However, in clinical situations demanding immediate antithrombotic effect, such as ACS, a loading dose of to mg of aspirin is still considered the standard choice. Several landmark trials established the efficacy of aspirin, particularly in primary and secondary prevention of CAD Table 1.

Lewis and colleagues 31 conducted one of the earliest placebo-controlled randomized trials of aspirin in patients with ACS. Although the survival curves converged slightly over time, a significant survival benefit was still maintained after 15 months of median follow-up. There was an accompanying small absolute excess in minor bleeding events 0. Aspirin therapy has now become conventional for all patients suspected of having an ACS. Aspirin's benefits in primary prevention of CAD are supported by many trials as well.

The US Physicians' Health Study 33 was the first and largest primary prevention study of aspirin in cardiovascular disease. This beneficial effect was seen primarily in patients older than 50 years. However, there was no beneficial effect of aspirin on cardiovascular mortality the primary end point. Treated patients also showed a nonsignificant trend toward higher rates of strokes, mostly hemorrhagic, compared with patients taking placebo.

The benefits of aspirin in primary prevention of cardiovascular disease in high-risk patients were later corroborated by other primary prevention studies. The beneficial effect of the daily mg dose of aspirin used in this study consisted almost entirely in the incidence reduction of nonfatal events. They concluded that aspirin in primary prevention is safe and useful in patients with a 1-year coronary event risk greater than or equal to 1. The benefits of aspirin in primary prevention of CAD apply to women as well.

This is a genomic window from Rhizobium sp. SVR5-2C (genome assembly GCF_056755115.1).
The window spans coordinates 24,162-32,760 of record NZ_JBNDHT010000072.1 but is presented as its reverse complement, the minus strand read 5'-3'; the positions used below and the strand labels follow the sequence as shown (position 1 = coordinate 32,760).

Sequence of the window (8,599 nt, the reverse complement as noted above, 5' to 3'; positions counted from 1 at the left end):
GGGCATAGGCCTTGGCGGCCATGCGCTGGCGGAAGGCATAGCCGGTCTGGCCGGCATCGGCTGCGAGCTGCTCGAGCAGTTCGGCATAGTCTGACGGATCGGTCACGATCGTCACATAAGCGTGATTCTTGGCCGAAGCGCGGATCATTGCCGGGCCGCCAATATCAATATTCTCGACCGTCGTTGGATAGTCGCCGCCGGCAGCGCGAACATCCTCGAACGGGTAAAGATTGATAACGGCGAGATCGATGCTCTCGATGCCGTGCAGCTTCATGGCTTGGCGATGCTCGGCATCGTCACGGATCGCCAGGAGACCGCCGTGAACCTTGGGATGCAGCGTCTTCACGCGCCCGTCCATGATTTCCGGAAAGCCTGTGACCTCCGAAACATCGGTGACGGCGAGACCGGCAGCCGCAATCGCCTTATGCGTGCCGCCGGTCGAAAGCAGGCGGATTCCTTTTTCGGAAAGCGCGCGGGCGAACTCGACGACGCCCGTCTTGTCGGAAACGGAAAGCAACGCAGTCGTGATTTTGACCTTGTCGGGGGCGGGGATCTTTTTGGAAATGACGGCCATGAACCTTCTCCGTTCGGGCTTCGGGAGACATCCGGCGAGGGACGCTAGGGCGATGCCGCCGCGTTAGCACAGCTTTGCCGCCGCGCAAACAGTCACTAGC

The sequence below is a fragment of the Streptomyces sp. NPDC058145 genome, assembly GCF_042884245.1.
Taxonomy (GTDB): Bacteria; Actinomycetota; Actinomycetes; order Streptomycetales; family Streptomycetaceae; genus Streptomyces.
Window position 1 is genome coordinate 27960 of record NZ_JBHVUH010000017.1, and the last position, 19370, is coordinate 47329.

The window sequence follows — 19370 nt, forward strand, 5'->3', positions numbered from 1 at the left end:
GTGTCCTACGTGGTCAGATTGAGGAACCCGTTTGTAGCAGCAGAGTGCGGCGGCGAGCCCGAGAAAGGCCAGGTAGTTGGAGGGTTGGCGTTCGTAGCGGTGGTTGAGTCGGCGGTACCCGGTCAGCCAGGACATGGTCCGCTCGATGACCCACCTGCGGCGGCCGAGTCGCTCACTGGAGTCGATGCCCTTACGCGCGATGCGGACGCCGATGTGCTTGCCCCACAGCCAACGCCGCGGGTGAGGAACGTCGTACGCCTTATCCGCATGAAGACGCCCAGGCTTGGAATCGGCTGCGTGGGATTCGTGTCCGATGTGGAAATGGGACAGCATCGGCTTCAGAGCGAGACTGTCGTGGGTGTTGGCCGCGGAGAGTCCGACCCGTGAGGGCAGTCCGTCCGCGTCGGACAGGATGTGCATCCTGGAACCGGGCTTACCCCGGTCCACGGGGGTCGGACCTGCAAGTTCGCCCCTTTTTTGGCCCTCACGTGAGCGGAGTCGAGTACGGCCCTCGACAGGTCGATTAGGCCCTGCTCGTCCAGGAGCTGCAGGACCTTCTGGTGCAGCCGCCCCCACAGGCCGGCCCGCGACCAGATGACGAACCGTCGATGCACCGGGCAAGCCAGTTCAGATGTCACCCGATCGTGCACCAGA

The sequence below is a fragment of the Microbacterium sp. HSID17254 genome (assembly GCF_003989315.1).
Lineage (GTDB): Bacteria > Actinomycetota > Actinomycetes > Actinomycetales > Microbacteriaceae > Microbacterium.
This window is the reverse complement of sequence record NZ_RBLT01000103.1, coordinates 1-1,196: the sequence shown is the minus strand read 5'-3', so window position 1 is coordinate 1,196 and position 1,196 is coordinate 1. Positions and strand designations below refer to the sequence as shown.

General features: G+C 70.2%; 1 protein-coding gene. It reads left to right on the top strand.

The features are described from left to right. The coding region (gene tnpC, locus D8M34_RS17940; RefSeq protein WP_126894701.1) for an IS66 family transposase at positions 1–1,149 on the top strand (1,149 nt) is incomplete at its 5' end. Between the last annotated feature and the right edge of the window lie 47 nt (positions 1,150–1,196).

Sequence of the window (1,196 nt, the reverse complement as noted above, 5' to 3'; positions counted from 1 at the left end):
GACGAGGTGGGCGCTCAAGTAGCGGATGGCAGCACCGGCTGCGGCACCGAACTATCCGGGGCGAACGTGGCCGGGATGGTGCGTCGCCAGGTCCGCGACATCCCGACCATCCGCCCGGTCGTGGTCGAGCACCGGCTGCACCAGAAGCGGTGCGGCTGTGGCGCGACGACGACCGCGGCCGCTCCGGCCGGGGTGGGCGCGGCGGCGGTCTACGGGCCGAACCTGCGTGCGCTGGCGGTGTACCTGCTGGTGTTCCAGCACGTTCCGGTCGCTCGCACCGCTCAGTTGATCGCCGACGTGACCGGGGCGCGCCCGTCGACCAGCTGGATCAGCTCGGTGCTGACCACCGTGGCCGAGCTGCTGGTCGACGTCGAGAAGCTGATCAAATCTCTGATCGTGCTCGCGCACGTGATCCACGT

Adenosine diphosphate is a substance released by activated platelets that amplifies platelet aggregability. Clopidogrel has a quicker onset of action, and appears to be safer than ticlopidine, an earlier thienopyridine. Inhibition of ADP-induced platelet aggregation occurs 2 hours after a mg loading dose of clopidogrel.

Clopidogrel was approved in for use in secondary prevention of cardiovascular disease, and has been in widespread use since then Table 2. It is most commonly used for the unlabeled indication of antiplatelet activity following percutaneous coronary intervention, where its efficacy is proven. Clopidogrel, the newer thienopyridine, has not been compared with placebo. Older trials, however, compared the therapeutic effects of ticlopidine and placebo and found a statistically significant superiority of ticlopidine.

Clopidogrel vs Aspirin in Patients at Risk of Ischemic Events CAPRIE 47 was a randomized head-to-head trial comparing the efficacy and safety of a daily mg dose of clopidogrel with a daily mg dose of aspirin in patients with cardiovascular disease.

After an average of 1. Severe intracranial hemorrhage and gastrointestinal bleeding events occurred in 0. The rate of ever-reported gastrointestinal bleeding complication was significantly lower in the clopidogrel group than in the aspirin group 1. Despite clopidogrel's apparent success, the difference between the 2 antiplatelet therapies was modest equivalent to 5 events per patients. Lower event rates might have occurred because of the "healthy patient" selection bias inherent in studies such as CAPRIE, and this may translate into a lower number of patients needing treatment and better cost-effectiveness for clopidogrel in clinical practice.

In a post hoc analysis from the CAPRIE study, Bhatt et al 50 demonstrated the benefit of clopidogrel over aspirin in patients who had prior surgical revascularization. Clopidogrel has an efficacy similar to that of ticlopidine in preventing stent thrombosis. Neutropenia is associated with ticlopidine but not with clopidogrel; and although rare cases of thrombotic thrombocytopenic purpura have been described with clopidogrel cases per million , causality has not been established.

Clopidogrel is usually given for 1 month after stent implantation, but many physicians argue for a longer duration of therapy. How long one should use clopidogrel after percutaneous coronary intervention has recently been the subject of a clinical trial. Clopidogrel for the Reduction of Events During Observation CREDO was a multicenter, double-blind study of patients with stable and unstable angina who were undergoing percutaneous coronary intervention.